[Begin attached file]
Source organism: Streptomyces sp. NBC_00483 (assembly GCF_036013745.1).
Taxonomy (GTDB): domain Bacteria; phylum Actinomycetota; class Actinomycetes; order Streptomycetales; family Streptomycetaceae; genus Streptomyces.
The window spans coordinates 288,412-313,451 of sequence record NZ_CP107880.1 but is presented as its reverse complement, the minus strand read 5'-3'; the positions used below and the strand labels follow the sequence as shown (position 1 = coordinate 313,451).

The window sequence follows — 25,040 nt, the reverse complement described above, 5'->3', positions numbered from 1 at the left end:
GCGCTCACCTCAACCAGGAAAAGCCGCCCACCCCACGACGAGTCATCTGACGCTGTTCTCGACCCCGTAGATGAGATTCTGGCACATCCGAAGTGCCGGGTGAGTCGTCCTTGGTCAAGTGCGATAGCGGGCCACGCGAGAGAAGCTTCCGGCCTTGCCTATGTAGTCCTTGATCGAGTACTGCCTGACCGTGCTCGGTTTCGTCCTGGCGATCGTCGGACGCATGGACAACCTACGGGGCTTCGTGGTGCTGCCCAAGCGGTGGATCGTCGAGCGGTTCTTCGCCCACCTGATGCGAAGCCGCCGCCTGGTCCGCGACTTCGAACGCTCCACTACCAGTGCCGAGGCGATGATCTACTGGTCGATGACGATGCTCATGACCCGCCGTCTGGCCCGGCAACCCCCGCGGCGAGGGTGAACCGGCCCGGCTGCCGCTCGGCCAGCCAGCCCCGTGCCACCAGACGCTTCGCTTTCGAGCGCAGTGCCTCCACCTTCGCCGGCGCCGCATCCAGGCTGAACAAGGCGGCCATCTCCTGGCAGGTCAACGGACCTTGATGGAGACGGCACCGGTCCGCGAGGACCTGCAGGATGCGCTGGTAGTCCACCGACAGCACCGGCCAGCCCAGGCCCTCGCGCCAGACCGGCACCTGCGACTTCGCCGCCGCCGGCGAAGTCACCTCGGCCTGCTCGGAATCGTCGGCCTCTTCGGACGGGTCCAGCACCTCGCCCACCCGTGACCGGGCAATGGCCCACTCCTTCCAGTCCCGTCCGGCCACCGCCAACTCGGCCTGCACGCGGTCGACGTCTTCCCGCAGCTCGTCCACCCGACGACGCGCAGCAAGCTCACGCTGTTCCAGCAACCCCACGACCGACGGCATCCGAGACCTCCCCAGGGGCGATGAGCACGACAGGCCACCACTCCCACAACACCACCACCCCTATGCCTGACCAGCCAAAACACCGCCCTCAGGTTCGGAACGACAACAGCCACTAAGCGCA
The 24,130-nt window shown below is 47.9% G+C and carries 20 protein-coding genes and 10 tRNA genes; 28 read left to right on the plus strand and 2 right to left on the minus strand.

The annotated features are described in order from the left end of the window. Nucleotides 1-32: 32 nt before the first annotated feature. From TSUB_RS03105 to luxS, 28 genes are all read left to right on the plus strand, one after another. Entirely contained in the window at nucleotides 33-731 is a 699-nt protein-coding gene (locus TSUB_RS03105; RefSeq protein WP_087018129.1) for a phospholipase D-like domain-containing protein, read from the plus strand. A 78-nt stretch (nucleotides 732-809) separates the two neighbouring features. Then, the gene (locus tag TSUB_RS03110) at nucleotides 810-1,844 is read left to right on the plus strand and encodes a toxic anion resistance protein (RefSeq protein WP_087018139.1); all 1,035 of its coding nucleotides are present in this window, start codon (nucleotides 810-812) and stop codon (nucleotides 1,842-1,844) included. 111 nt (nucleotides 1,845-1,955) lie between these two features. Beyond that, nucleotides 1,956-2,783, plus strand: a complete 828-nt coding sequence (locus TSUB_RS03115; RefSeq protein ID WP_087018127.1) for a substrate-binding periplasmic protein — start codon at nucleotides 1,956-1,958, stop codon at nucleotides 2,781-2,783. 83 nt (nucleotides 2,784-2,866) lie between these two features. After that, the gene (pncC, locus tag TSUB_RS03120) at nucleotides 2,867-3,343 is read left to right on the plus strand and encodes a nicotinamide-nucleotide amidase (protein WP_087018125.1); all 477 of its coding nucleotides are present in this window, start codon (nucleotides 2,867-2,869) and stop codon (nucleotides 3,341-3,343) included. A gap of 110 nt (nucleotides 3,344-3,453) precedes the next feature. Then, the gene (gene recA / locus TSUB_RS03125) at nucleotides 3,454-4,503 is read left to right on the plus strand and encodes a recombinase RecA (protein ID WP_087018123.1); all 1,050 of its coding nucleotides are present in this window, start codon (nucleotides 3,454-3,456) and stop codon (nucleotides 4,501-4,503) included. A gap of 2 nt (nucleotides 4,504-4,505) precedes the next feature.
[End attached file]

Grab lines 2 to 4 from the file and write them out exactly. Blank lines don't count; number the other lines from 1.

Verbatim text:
Taxonomy (GTDB): domain Bacteria; phylum Actinomycetota; class Actinomycetes; order Streptomycetales; family Streptomycetaceae; genus Streptomyces.
The window spans coordinates 288,412-313,451 of sequence record NZ_CP107880.1 but is presented as its reverse complement, the minus strand read 5'-3'; the positions used below and the strand labels follow the sequence as shown (position 1 = coordinate 313,451).

The window sequence follows — 25,040 nt, the reverse complement described above, 5'->3', positions numbered from 1 at the left end: